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Web military technology aiding in storm recovery

World Net Daily | September 4 2005

Aerial drones, sonic 'lasers' join bloggers in relief effort.

Amidst scenes of chaos in New Orleans and devastation across Louisiana, Mississippi and Alabama, an army of Internet bloggers – as well as some of the most sophisticated military equipment used in the Iraq war – have been marshaled to aid the recovery effort.

With cell phone towers damaged and most land line telephones out of commission, local websites, run by individuals or businesses that still have power, have become one of the major lines of communication from many storm-stricken areas. E-mail and local blogs often provided news of real time conditions during the storm and now are assisting survivors with offers of material assistance, matching those without shelter to those offering to open their homes, and maintaining contact lists to reunite separated families.

Sites like craigslist.org, an online community that began in the Bay Area but spread to cities across the U.S., has emerged as a key site for those seeking missing friends and family.

"Ellis Anderson of Bay St. Louis is OK!!!" reads one post. "A friend called her parents today who told her she'd ridden out the storm in her house in BSL and survived!"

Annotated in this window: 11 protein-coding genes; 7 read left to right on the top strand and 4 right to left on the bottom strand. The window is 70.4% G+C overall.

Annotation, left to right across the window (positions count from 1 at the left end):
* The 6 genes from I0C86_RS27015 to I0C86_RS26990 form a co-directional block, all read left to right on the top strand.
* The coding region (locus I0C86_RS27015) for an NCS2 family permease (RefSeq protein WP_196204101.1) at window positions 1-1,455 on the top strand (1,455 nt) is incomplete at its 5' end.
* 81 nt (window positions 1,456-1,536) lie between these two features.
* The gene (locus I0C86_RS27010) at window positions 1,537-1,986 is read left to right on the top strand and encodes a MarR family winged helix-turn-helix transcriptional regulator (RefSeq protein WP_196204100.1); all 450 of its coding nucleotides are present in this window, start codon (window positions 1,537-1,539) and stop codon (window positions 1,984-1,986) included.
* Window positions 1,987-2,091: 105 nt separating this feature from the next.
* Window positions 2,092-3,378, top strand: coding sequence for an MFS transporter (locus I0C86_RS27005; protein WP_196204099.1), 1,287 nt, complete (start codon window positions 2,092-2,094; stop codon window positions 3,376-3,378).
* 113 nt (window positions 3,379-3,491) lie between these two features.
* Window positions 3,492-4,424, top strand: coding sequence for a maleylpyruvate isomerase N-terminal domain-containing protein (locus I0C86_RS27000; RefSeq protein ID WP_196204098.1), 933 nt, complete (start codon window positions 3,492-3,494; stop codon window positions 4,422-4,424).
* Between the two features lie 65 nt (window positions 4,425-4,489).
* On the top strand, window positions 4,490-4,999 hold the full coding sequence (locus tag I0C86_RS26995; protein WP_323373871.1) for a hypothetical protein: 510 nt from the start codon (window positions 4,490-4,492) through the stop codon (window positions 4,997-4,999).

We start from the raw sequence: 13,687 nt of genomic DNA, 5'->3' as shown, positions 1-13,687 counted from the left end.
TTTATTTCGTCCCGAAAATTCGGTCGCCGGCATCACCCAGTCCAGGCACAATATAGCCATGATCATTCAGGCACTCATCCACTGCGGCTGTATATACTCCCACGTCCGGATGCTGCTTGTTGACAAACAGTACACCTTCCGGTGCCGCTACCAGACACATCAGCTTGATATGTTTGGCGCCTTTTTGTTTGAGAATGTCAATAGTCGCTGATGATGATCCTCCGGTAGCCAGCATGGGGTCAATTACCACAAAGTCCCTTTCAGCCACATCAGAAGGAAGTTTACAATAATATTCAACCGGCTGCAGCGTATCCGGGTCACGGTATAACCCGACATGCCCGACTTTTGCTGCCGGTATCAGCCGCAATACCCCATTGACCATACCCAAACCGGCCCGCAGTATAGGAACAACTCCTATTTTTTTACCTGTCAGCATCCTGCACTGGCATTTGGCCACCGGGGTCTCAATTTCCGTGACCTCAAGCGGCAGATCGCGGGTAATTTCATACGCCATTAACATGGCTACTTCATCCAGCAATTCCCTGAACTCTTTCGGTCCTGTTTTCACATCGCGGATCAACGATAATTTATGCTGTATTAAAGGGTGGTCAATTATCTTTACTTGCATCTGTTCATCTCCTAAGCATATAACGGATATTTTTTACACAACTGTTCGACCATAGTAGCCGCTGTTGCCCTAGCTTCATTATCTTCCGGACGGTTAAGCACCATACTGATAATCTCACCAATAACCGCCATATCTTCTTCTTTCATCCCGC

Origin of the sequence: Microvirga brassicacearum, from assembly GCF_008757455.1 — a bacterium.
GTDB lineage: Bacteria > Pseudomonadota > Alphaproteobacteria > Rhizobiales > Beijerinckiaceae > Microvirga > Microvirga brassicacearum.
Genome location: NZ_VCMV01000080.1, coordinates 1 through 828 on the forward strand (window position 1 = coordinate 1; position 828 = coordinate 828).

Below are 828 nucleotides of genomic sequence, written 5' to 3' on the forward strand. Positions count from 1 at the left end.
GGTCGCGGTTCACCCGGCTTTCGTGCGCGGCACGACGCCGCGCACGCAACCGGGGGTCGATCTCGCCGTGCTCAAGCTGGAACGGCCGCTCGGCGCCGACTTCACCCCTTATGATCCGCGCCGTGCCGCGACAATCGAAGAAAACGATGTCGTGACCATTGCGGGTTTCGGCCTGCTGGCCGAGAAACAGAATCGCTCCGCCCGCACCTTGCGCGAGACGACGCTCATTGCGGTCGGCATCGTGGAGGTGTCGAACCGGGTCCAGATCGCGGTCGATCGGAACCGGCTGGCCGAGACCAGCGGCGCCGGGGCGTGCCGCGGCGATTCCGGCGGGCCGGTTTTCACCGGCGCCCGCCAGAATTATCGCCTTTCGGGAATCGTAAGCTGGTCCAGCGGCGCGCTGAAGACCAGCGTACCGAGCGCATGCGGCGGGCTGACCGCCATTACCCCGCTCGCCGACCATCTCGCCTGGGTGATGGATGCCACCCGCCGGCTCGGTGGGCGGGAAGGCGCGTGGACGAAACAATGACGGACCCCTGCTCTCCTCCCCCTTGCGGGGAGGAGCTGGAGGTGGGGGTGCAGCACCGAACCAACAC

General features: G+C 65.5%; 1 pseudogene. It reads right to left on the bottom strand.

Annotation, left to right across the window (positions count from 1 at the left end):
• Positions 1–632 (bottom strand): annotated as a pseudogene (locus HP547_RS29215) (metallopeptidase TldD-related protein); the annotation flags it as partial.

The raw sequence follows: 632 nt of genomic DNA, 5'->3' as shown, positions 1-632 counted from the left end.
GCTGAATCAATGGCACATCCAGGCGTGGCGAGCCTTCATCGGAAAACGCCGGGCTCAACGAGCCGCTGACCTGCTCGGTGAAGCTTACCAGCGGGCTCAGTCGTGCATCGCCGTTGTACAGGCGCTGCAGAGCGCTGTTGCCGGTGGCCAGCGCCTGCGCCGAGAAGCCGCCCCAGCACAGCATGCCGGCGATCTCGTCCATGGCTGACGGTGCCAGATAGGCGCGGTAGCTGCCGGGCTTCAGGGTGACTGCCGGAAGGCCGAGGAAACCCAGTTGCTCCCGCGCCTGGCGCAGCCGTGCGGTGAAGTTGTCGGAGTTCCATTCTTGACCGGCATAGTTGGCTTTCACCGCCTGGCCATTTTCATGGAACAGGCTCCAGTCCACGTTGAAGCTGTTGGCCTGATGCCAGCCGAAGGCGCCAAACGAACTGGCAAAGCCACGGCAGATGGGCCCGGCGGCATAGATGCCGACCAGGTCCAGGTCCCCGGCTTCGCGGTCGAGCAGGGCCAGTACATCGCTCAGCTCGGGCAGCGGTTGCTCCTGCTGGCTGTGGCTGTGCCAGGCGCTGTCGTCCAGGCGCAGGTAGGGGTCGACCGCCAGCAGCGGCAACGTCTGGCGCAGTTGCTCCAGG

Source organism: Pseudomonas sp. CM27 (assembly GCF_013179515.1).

FullCircle.net and FindKatrina.net are both impromptu private efforts by Web users to help reunite those in the storm area. One web designer has even included links to Google's new mapping function to add an element of geography to online information sharing and damage assessment.

Craigslist has also become a means of connecting those in need with those who wish to help in a more personal way, notes Wired News.

"The wonderful people of the art forum have banded together to send me care packages, donations and gift certificates since losing my house in New Orleans," wrote one aid recipient who signed her post as "Shanna, formerly of New Orleans." "I have nothing left except for what fit into a Dodge Neon, and these strangers have opened their hearts to me."

The Internet has also been an avenue for those isolated by the storm to receive news – and to give feedback. One unhappy Louisianan, Christopher Holton, wrote WorldNetDaily on Friday:

I write this on my Blackberry handheld in my home in Mandeville, Louisiana just north of Lake Ponchartrain.

Despite the fact that we have no utilities, word has trickled into this area that House Speaker Dennis Hastert has questioned whether the federal government should spend the money to rebuild New Orleans.

The reaction here is unanimous. Hastert is out of line and for him to make those comments at this point in time shows incredibly poor leadership. I am a registered Republican. I donate to the RNC. I donate to the Republican National Congressional Committee. I donate to the Republican National Senatorial Committee.

I am ashamed to be in the same political party as Dennis Hastert.

The success of the Internet in the storm zone is somewhat surprising, given the devastation to the area's electrical network. Internet usage in Mississippi was reported at just 10 percent of normal traffic while, in New Orleans, traffic levels were below what could be measured.